publisher = "Helsingin yliopisto",
number = "61/2018",
address = "Finland",

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Genetic modifiers of CHEK2-associated and familial breast cancer. / Muranen, Taru A.

Helsinki : Helsingin yliopisto, 2018. 94 p.

Research output: ThesisDoctoral ThesisCollection of Articles

TY - THES

T1 - Genetic modifiers of CHEK2-associated and familial breast cancer

AU - Muranen, Taru A.

N1 - M1 - 94 s. + liitteet

PY - 2018

Y1 - 2018

N2 - In Western countries lifetime risk of breast cancer is about 10%; one in every ten women will develop the disease. Susceptibility mutations and positive family history increase the risk. For example, a woman with a mutation in one of the high-risk genes, BRCA1 or BRCA2, has about 70% lifetime risk, but for a BRCA1/2-carrier woman with an affected first-degree relative the risk is even higher. This study focused on two recurrent breast cancer predisposing CHEK2 variants. C.1100delC is a moderate penetrance mutation associated with about 20% lifetime risk in general population, but with upwards of 30% risk in breast cancer families. On the contrary, P.(I157T) is a low penetrance variant without clinical applicability alone. This study aimed to clarify, whether common genetic variation could be used in risk stratification of CHEK2 mutation carriers or women with positive family history of breast cancer. Further aims included investigating the applicability of CHEK2 mutations in patient prognosis estimation and characterization of the molecular profiles of breast tumors from carriers of CHEK2 mutations. Genome-wide association analyses have identified multiple common genetic variants, which account for individual variation in breast cancer risk. The effects associated with these variants can be summarized into a polygenic risk score (PRS). In collaboration with the Breast Cancer Association Consortium (BCAC), we have investigated the synergistic breast cancer risk conferred by CHEK2 c.1100delC and a PRS of 75 variants. Furthermore, using data from 52 Finnish breast cancer families, we have evaluated the applicability of the PRS for genetic counseling of Finnish women with positive family history of breast cancer. Our analyses indicate that PRS could be used in identifying some CHEK2 carriers and women with positive family history, whose lifetime risk exceeds the 30-40% threshold for intensive screening and prevention. C.1100delC has been suggested to be associated with poor prognosis after breast cancer diagnosis. According to our analyses based on the BCAC data, there is a significant difference in the survival of breast cancer patients carrying the two CHEK2 mutations: c.1100delC is a marker for poor prognosis, whereas the survival of p.(I157T) carriers does not differ from patients without any CHEK2 mutations. The characterization of breast tumors from patients carrying either c.1100delC or p.(I157T) suggested a novel hypothesis that the two mutations may have different roles in the development of breast cancer. The genetic instability and mutability caused by germline c.1100delC appears to be a central factor driving the breast cancer progression. On the contrary, p.(I157T) carrier breast cancers may often have a CHEK2-independent origin, and p.(I157T) is only a factor accelerating the cancer progression.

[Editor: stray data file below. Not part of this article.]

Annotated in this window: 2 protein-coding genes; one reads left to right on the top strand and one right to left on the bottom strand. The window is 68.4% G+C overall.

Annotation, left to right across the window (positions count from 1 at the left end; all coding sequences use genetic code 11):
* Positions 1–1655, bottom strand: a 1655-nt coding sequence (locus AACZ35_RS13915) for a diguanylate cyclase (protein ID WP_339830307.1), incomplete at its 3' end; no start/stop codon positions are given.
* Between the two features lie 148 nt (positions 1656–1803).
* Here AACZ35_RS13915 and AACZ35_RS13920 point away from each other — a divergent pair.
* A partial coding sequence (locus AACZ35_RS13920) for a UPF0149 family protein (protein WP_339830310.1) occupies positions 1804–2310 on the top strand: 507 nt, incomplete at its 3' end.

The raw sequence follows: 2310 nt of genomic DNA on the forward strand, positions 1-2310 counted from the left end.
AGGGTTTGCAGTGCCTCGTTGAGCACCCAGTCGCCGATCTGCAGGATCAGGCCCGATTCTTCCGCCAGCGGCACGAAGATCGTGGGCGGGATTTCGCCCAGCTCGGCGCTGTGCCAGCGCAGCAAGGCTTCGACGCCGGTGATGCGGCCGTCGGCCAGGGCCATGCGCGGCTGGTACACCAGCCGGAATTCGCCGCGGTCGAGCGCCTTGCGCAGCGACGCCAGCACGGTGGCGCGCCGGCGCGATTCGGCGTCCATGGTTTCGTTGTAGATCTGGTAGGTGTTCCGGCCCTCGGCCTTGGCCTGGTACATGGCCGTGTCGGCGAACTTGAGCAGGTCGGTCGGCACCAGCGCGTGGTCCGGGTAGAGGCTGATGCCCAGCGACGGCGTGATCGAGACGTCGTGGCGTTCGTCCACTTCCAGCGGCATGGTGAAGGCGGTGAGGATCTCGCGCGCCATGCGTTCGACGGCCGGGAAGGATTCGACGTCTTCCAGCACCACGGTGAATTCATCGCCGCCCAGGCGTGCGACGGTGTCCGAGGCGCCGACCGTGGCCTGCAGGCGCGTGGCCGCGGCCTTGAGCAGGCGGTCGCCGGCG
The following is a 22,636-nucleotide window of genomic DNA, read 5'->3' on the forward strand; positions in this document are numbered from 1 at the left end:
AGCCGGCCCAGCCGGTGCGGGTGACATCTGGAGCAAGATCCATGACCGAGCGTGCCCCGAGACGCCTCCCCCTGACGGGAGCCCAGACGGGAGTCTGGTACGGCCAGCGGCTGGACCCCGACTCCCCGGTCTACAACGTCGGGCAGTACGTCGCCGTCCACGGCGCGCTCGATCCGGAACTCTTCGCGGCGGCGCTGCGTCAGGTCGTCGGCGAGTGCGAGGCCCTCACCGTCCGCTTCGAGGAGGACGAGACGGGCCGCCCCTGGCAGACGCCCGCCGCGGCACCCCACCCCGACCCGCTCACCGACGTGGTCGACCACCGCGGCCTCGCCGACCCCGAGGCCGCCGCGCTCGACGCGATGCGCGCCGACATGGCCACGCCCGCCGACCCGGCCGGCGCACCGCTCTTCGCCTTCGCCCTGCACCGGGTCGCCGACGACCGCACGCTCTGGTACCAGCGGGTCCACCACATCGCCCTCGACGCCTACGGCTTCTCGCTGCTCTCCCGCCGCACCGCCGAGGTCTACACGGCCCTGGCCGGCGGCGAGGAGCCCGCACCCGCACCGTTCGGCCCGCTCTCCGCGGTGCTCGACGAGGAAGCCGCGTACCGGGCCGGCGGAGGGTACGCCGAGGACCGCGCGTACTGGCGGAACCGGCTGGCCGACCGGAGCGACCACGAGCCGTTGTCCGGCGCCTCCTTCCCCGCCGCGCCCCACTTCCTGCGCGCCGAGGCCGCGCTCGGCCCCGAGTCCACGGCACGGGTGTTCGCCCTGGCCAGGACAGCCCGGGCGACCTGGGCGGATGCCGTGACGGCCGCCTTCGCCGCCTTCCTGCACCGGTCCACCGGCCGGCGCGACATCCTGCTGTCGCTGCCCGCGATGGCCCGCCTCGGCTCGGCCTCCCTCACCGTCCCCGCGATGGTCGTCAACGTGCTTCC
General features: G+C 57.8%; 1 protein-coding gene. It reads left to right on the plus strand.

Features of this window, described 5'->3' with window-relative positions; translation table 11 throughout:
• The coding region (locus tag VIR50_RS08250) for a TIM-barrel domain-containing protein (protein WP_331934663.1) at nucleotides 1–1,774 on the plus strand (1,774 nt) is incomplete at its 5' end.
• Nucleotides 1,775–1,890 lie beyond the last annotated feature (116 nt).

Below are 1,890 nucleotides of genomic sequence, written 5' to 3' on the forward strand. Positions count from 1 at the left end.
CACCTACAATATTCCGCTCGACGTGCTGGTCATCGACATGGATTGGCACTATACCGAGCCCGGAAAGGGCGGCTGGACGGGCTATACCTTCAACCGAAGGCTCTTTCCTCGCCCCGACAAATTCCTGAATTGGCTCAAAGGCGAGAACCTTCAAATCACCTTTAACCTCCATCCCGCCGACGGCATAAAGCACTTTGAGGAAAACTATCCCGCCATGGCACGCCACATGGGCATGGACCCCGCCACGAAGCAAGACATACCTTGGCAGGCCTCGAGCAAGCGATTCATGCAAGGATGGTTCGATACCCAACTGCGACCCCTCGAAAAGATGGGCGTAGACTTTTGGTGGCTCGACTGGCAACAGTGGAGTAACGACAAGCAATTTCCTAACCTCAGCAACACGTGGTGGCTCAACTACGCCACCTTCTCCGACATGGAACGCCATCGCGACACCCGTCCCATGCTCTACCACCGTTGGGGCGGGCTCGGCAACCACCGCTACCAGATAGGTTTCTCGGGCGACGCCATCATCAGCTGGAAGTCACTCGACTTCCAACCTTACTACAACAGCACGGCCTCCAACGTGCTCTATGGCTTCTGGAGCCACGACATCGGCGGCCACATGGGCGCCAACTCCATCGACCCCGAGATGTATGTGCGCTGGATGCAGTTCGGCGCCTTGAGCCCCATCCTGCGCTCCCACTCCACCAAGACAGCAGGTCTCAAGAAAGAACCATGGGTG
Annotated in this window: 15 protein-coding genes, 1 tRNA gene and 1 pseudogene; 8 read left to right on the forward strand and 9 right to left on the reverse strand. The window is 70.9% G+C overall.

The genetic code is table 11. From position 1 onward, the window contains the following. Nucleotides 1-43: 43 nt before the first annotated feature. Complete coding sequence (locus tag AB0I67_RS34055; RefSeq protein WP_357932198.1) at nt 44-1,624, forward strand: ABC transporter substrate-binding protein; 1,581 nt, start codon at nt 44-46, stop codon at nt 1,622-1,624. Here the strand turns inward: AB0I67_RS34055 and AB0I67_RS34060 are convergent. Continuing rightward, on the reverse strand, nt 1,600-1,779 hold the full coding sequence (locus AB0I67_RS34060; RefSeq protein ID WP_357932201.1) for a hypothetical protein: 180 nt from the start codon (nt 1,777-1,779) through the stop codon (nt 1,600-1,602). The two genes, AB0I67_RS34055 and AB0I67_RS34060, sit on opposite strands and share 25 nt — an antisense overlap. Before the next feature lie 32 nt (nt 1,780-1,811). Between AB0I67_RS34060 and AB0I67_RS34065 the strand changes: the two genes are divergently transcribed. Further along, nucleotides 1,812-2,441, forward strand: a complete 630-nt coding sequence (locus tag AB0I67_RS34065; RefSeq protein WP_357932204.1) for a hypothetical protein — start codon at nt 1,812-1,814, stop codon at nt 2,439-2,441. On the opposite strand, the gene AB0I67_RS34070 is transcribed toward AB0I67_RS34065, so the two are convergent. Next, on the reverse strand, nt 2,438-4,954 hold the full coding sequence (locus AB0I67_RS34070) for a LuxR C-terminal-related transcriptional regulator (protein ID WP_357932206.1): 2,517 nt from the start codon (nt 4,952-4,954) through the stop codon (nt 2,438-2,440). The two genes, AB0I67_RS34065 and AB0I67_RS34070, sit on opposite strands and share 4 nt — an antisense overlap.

AB - In Western countries lifetime risk of breast cancer is about 10%; one in every ten women will develop the disease. Susceptibility mutations and positive family history increase the risk. For example, a woman with a mutation in one of the high-risk genes, BRCA1 or BRCA2, has about 70% lifetime risk, but for a BRCA1/2-carrier woman with an affected first-degree relative the risk is even higher. This study focused on two recurrent breast cancer predisposing CHEK2 variants. C.1100delC is a moderate penetrance mutation associated with about 20% lifetime risk in general population, but with upwards of 30% risk in breast cancer families. On the contrary, P.(I157T) is a low penetrance variant without clinical applicability alone. This study aimed to clarify, whether common genetic variation could be used in risk stratification of CHEK2 mutation carriers or women with positive family history of breast cancer. Further aims included investigating the applicability of CHEK2 mutations in patient prognosis estimation and characterization of the molecular profiles of breast tumors from carriers of CHEK2 mutations. Genome-wide association analyses have identified multiple common genetic variants, which account for individual variation in breast cancer risk. The effects associated with these variants can be summarized into a polygenic risk score (PRS). In collaboration with the Breast Cancer Association Consortium (BCAC), we have investigated the synergistic breast cancer risk conferred by CHEK2 c.1100delC and a PRS of 75 variants. Furthermore, using data from 52 Finnish breast cancer families, we have evaluated the applicability of the PRS for genetic counseling of Finnish women with positive family history of breast cancer. Our analyses indicate that PRS could be used in identifying some CHEK2 carriers and women with positive family history, whose lifetime risk exceeds the 30-40% threshold for intensive screening and prevention. C.1100delC has been suggested to be associated with poor prognosis after breast cancer diagnosis. According to our analyses based on the BCAC data, there is a significant difference in the survival of breast cancer patients carrying the two CHEK2 mutations: c.1100delC is a marker for poor prognosis, whereas the survival of p.(I157T) carriers does not differ from patients without any CHEK2 mutations. The characterization of breast tumors from patients carrying either c.1100delC or p.(I157T) suggested a novel hypothesis that the two mutations may have different roles in the development of breast cancer. The genetic instability and mutability caused by germline c.1100delC appears to be a central factor driving the breast cancer progression. On the contrary, p.(I157T) carrier breast cancers may often have a CHEK2-independent origin, and p.(I157T) is only a factor accelerating the cancer progression.

KW - Breast Neoplasms

KW - +genetics

KW - Genes, BRCA2

KW - Genes, BRCA1

KW - BRCA1 Protein

KW - Checkpoint Kinase 2

KW - Genetic Predisposition to Disease

KW - Risk Assessment

KW - Genome-Wide Association Study

KW - Penetrance

KW - Prognosis

KW - Genetic Markers

KW - Female

KW - 3123 Gynaecology and paediatrics

KW - 3111 Biomedicine

KW - 1184 Genetics, developmental biology, physiology

KW - 3122 Cancers

M3 - Doctoral Thesis

SN - 978-951-51-4503-1

T3 - Dissertationes Scholae Doctoralis Ad Sanitatem Investigandam Universitatis Helsinkiensis

PB - Helsingin yliopisto

CY - Helsinki

ER -

Muranen TA. Genetic modifiers of CHEK2-associated and familial breast cancer. Helsinki: Helsingin yliopisto, 2018. 94 p. (Dissertationes Scholae Doctoralis Ad Sanitatem Investigandam Universitatis Helsinkiensis; 61/2018).